Texas paid bitcoin miner Riot $31.7 million to shut down during heat wave in August

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  • Bitcoin miner Riot Platforms raked in $31.7 million in energy credits from Texas power grid operator ERCOT in August.
  • During a record-breaking heat wave in the state, Riot voluntarily curtailed its energy consumption to take advantage of credits available by limiting use.
  • Riot is benefiting from an alternative source of income at a time when losses are mounting.

During the crypto boom of 2021, Riot Platforms was raking in cash from bitcoin mining. Now the company is losing so much money that it's counting on energy credits from selling power back to the Texas grid to keep its costs under control.

Riot said on Wednesday that it earned $31.7 million in energy credits last month from Texas power grid operator ERCOT. The company generated the credits by voluntarily curtailing its energy consumption during a record-breaking heatwave.

The total value of the credits dwarfed the 333 bitcoin the company mined in August, worth about $8.9 million dollars as of the end of the month.

"August was a landmark month for Riot in showcasing the benefits of our unique power strategy," said Jason Les, CEO of Riot, in the company's press release. "The effects of these credits significantly lower Riot's cost to mine Bitcoin and are a key element in making Riot one of the lowest cost producers of bitcoin in the industry."

It's a dramatic strategy shift for Riot, whose revenue soared almost 8,000% in 2021 from booming demand for bitcoin. The crypto market reversed in 2022, leading to a net loss of over $500 million for the year. In the latest quarter, the company lost $27.7 million.

Bitcoin's recovery this year from 2022's lows has boosted Riot's stock, which is up about 230% so far in 2023, closing Wednesday at $11.24. But it's still way down from its 2021 peak of $77.90.

Bitcoin miners broadly have struggled amid low trading volume, according to an analyst note from JPMorgan Chase on Sept. 1. The firm found that the market cap of the 14 U.S.-listed bitcoin miners it tracked fell 21% in August to $9.7 billion. Riot was the worst-performing stock in that list, falling 39% for the month.

Ballooning energy prices have also helped to drag down profits for the sector, so companies have turned to alternative sources of income.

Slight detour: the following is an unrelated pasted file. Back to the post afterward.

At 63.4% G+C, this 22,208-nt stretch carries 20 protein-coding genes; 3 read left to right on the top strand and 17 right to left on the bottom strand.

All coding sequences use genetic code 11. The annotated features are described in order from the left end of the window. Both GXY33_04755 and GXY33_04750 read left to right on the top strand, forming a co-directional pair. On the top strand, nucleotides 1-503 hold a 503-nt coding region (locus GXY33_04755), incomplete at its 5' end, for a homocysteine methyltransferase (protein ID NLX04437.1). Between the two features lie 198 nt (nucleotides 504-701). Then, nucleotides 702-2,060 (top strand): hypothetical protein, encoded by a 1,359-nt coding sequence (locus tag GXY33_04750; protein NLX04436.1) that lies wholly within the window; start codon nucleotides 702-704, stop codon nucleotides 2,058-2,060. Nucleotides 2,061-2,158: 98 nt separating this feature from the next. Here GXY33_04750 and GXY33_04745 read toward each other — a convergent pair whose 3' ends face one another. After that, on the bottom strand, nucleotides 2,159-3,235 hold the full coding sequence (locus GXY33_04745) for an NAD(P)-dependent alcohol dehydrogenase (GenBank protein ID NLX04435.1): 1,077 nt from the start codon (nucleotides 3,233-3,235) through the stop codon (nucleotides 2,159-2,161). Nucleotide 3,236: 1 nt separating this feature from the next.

Riot's Whinstone mine in Rockdale, Texas.
Riot's Whinstone Data Center
Riot's Whinstone mine in Rockdale, Texas.

Paying miners to power down

The Electric Reliability Council of Texas, or ERCOT, has a relatively simple and mutually beneficial relationship with bitcoin miners. The agency, through established "demand response" programs, pays miners to reduce their power so as not to overstress the grid when air conditioners need to run at full blast. In addition to summer difficulties, ERCOT also failed during the fatal winter storm of early 2021.

Riot's latest credits consist of $24.2 million from energy sold back to the ERCOT grid and $7.4 million in demand response credits.

For years, Riot has been powering down operations at its Rockdale mine, about an hour from Austin, to help ease the burden on the state's grid.

ERCOT has historically struggled with fluctuating energy prices and sporadic service, so it strikes deals with flexible energy buyers like crypto miners. The agency also counts on bitcoin miners to soak up excess power when there's too much supply, keeping prices in check.

Texas has made itself an ally to the bitcoin mining industry through credits, but the financial incentives hit a snag in early 2023. A bill to cut off the mining industry from those credits – SB 1751 – passed the Texas State Senate in April, but ultimately stalled out in a House committee.

Instead, state lawmakers passed two mining-friendly bills expanding incentives and cutting red tape for the industry. Those went into effect on Sept. 1.

Whinstone CEO Chad Harris takes CNBC on a tour of the largest bitcoin mine in North America.
Whinstone CEO Chad Harris takes CNBC on a tour of the largest bitcoin mine in North America.

The economic equation revolves around how much money the miners are losing by not being up and running. If the grid operators pay the miners a penny more than they would have made from mining in any given hour, then they'll gladly power down.

"All you have to do is pay the miners slightly more than what they would have made mining for bitcoin that hour," said bitcoin mining engineer Brandon Arvanaghi, who now runs Meow, a company that enables corporate treasury participation in crypto markets. Arvanaghi calls the setup a "a win-win."

Marathon's Fred Thiel previously told CNBC that from his experience, the companies get curtailment requests less than 3% of the time in the course of a year, which he estimates comes to about five to ten hours a month. Even bitcoin miners that haven't cut a deal with ERCOT sometimes choose to power down at times of peak consumption when prices shoot higher.

Unlike the rest of the continental U.S. that belongs to one of two interconnected grids, 90% of Texas runs on ERCOT, a deregulated and independent network of energy providers that's not tethered to any other grid in the U.S. 

While competition in the market often drives down the price of power as providers compete on cost to capture customers, it also means that there's less of a safety net baked into the grid. Adding a "controllable load resource" like bitcoin miners to the grid acts as a sort of life insurance policy, or a hedge against disaster.

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